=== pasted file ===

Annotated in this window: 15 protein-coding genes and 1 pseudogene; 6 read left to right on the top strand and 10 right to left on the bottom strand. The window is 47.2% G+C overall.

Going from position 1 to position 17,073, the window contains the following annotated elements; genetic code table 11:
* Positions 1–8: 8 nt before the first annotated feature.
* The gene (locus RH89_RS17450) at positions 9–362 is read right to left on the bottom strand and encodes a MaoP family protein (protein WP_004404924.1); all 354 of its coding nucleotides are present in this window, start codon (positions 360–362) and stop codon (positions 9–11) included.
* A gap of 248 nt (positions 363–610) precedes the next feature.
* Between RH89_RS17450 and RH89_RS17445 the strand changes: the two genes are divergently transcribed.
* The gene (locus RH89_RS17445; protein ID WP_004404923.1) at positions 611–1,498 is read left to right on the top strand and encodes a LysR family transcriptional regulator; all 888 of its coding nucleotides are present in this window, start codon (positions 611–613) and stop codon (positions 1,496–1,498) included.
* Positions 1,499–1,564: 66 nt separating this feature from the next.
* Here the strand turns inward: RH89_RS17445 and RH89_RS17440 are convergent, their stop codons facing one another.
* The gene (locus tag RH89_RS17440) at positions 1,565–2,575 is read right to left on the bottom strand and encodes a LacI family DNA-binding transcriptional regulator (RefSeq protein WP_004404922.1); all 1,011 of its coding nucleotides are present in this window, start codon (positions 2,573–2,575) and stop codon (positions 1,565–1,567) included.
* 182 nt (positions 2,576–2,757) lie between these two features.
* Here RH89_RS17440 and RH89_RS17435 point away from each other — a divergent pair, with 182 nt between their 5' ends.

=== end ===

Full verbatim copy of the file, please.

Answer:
Annotated in this window: 15 protein-coding genes and 1 pseudogene; 6 read left to right on the top strand and 10 right to left on the bottom strand. The window is 47.2% G+C overall.

Going from position 1 to position 17,073, the window contains the following annotated elements; genetic code table 11:
* Positions 1–8: 8 nt before the first annotated feature.
* The gene (locus RH89_RS17450) at positions 9–362 is read right to left on the bottom strand and encodes a MaoP family protein (protein WP_004404924.1); all 354 of its coding nucleotides are present in this window, start codon (positions 360–362) and stop codon (positions 9–11) included.
* A gap of 248 nt (positions 363–610) precedes the next feature.
* Between RH89_RS17450 and RH89_RS17445 the strand changes: the two genes are divergently transcribed.
* The gene (locus RH89_RS17445; protein ID WP_004404923.1) at positions 611–1,498 is read left to right on the top strand and encodes a LysR family transcriptional regulator; all 888 of its coding nucleotides are present in this window, start codon (positions 611–613) and stop codon (positions 1,496–1,498) included.
* Positions 1,499–1,564: 66 nt separating this feature from the next.
* Here the strand turns inward: RH89_RS17445 and RH89_RS17440 are convergent, their stop codons facing one another.
* The gene (locus tag RH89_RS17440) at positions 1,565–2,575 is read right to left on the bottom strand and encodes a LacI family DNA-binding transcriptional regulator (RefSeq protein WP_004404922.1); all 1,011 of its coding nucleotides are present in this window, start codon (positions 2,573–2,575) and stop codon (positions 1,565–1,567) included.
* 182 nt (positions 2,576–2,757) lie between these two features.
* Here RH89_RS17440 and RH89_RS17435 point away from each other — a divergent pair, with 182 nt between their 5' ends.